For example, if you reject a conversion that has a payout of $10 and revenue of $20, the adjustment event data includes the following fields:


Adjustment events for impressions and clicks are handled in a similar fashion, with the action set to "impression" or "click".

Determining Event Type

To determine if an event is a standard event or adjustment event, check for the presence of an adjust_action field. If so, the event is an adjustment. If not, the event is standard.

From there, use the action field to determine if the event is for an impression, click, or conversion.

Disregard the adjust_action Adjustment Field

The adjust_action field covers the internal action in HasOffers, based on various conditions and database record interactions. For your purposes, it's only useful for determining if the event type is adjustment or standard.

Handling Event Deduplication

Each tracking event has an alphanumeric identifier, event_id. Use this value for deduplication purposes. Do not use the dispatch_id in the message envelope for deduplication.

The value of event_id is guaranteed to be unique only within a given network. If developing code to work with multiple networks, you must validate against network_id in conjunction with event_id.

Basic Example Consumer

You need a mechanism to consume messages once they start flowing into your SQS queue. See our example message consumer, written in Python and linked to below, for a basic sense of structure.

Our example consumer reads one event at a time from a message, and passes that event to a method called write. If you use this example to create a prototype, place the code for processing events in the write method contained within. The code you place is dependent on your system and storage mechanisms, which are outside the purview of HasOffers.

Disclaimer: This code is meant only as an example. It may not be the most expedient way to consume events from the queue depending on your architecture.

Click here for the sample SQS consumer code

Using Kinesis

Kinesis Streams is Amazon’s streaming data service. It can be used to capture and analyze terabytes of data from many sources. More information is available at

Setting Your Kinesis Stream Up

First, you need to provide your Kinesis Stream Name and AWS region to your HasOffers account manager or sales engineer, so Firehose is allowed to put records into your Kinesis stream. You also need to request the External ID from us for the next step.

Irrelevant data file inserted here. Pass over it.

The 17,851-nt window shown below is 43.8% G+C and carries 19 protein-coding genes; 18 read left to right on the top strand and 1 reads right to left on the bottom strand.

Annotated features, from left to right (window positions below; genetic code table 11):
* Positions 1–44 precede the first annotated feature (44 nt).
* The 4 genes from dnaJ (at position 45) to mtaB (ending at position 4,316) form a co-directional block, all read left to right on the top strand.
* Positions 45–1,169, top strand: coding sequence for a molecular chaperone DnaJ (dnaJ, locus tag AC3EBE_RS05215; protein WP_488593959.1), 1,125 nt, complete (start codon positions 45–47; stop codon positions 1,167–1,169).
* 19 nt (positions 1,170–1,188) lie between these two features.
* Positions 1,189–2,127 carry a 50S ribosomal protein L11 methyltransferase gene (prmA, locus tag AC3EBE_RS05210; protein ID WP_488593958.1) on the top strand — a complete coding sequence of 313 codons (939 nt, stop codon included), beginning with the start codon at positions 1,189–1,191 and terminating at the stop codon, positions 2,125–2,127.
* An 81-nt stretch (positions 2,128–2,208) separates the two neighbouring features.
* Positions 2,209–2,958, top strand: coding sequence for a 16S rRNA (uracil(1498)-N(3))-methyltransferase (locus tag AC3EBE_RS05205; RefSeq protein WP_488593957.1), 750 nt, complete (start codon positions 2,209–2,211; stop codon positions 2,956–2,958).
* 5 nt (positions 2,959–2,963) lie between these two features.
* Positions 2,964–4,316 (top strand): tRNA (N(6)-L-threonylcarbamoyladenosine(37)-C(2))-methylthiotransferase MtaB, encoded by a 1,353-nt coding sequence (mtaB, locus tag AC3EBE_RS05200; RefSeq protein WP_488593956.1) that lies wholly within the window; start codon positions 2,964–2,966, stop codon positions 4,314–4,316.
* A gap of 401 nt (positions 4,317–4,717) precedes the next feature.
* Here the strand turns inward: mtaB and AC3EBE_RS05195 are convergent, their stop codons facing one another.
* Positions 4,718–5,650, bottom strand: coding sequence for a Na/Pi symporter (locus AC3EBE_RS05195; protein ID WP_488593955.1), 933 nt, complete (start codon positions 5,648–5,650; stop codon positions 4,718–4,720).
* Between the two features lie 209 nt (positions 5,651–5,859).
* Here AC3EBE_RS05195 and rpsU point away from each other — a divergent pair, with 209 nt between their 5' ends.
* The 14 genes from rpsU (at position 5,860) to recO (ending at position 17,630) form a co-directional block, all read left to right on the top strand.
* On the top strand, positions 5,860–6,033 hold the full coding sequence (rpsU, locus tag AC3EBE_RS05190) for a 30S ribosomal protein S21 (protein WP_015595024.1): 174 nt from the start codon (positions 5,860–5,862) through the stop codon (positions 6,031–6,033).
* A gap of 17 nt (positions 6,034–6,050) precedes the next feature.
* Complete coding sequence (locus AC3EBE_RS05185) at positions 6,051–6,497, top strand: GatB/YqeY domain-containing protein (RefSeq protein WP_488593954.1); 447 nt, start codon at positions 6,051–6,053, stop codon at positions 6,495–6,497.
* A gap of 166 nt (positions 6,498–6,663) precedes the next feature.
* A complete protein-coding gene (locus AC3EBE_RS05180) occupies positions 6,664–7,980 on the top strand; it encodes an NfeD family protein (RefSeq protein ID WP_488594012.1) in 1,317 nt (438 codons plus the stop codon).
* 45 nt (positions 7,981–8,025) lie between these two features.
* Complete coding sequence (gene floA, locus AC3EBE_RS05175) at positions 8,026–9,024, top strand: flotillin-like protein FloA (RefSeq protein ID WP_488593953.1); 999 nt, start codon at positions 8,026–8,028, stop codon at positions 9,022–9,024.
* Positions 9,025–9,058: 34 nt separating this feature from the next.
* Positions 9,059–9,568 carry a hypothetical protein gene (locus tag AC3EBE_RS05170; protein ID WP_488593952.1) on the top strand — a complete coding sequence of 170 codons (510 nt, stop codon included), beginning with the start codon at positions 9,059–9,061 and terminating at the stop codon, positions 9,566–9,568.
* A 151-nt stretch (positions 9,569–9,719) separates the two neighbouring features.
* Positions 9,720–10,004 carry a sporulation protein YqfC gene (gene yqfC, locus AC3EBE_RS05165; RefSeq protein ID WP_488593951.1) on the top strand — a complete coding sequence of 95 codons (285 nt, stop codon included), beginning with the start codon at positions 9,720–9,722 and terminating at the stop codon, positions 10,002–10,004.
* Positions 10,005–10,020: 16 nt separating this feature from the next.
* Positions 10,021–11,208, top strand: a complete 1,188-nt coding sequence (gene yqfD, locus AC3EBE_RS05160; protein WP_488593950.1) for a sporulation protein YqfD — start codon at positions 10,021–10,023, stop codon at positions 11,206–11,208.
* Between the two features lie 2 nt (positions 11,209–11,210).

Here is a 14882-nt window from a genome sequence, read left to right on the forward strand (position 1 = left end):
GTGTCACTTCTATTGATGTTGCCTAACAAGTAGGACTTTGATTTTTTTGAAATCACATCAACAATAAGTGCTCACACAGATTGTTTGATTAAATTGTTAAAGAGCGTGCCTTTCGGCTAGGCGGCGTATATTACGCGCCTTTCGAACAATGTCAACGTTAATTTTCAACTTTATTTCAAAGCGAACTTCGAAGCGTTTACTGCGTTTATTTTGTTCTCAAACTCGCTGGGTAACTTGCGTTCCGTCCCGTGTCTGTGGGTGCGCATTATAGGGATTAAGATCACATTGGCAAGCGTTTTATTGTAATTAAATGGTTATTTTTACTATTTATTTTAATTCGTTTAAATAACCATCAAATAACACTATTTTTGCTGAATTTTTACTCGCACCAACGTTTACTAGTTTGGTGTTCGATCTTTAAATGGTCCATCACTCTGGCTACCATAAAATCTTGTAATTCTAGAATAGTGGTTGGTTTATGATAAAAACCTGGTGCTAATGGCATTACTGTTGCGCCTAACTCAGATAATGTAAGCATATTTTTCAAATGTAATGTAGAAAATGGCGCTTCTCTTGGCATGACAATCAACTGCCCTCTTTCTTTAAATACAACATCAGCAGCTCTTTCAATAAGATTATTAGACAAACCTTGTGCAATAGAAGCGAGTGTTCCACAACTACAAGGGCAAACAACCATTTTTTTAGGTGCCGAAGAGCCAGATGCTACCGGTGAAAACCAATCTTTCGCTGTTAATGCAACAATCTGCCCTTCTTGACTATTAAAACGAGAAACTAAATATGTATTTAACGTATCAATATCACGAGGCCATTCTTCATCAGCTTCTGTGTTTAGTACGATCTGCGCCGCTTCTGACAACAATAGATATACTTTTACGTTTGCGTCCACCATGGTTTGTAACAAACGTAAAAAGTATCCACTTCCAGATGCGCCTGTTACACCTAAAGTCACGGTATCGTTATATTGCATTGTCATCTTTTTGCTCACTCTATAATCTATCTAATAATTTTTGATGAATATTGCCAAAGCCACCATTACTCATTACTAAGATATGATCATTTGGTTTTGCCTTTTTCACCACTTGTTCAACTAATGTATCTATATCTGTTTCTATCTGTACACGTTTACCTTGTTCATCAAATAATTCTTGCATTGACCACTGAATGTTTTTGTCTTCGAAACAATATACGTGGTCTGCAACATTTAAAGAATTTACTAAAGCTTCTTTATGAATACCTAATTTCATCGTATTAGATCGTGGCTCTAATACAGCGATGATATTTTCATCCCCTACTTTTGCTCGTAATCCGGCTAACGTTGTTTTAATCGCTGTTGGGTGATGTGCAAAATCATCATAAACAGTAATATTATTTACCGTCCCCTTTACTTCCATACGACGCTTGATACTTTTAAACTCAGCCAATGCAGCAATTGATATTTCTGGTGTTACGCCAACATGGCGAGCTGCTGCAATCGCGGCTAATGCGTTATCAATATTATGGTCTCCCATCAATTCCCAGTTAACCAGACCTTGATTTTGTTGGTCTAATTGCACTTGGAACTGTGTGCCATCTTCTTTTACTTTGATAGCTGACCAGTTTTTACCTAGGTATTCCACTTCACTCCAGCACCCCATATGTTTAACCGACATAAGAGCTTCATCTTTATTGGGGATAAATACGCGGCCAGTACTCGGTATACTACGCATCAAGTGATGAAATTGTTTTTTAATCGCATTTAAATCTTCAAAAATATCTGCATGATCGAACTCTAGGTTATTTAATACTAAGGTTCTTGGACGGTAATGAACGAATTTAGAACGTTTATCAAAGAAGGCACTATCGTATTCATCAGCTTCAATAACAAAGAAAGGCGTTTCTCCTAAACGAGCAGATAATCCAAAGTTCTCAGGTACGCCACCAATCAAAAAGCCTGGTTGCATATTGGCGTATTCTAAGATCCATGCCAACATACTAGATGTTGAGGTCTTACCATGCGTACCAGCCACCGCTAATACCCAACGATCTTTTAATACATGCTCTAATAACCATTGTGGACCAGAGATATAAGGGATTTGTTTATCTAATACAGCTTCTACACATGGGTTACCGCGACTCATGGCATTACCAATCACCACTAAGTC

Once we have that information and you have the External ID, you can set Firehose up on your end. Create an IAM role for our AWS account. Here is a document from AWS on how to setup a cross account IAM policy. Your rule will differ slightly from the document as you will be granting a specific managed policy.

The AWS account_id you need to grant access to is: 875314598127. Our specific production user ARN is: arn:aws:iam::875314598127:user/ho-firehose-prod. Include the External ID provided by us.

You will need to grant the following permissions in this IAM role.


Actions Resource Purpose
DescribeStream Amazon Kinesis stream Before attempting to write records, the producer should check if the stream exists and is active
PutRecord, PutRecords Amazon Kinesis stream Write records to Streams

When these steps are completed, the roles permissions should look something like:

  "Version": "2016-10-17",
  "Statement": [
      "Sid": "",
      "Effect": "Allow",
      "Principal": {
        "Service": ""
      "Action": "sts:AssumeRole",
      "Condition": {
        "StringEquals": {
          "sts:ExternalId": "abc-123"

Message Structure

Each message delivered via Kinesis is a single, direct event, rather than the event/envelope structure used by our SQS sender. This means the messages from Kinesis take on the structure of an event, but include the network's ID (as network_id) as part of the data sent.

Deduplication is still done via the event_id field, as with events delivered via SQS. Events are passed as unnamed JSON objects, as show the below examples:

Example Click Message


Example Conversion Message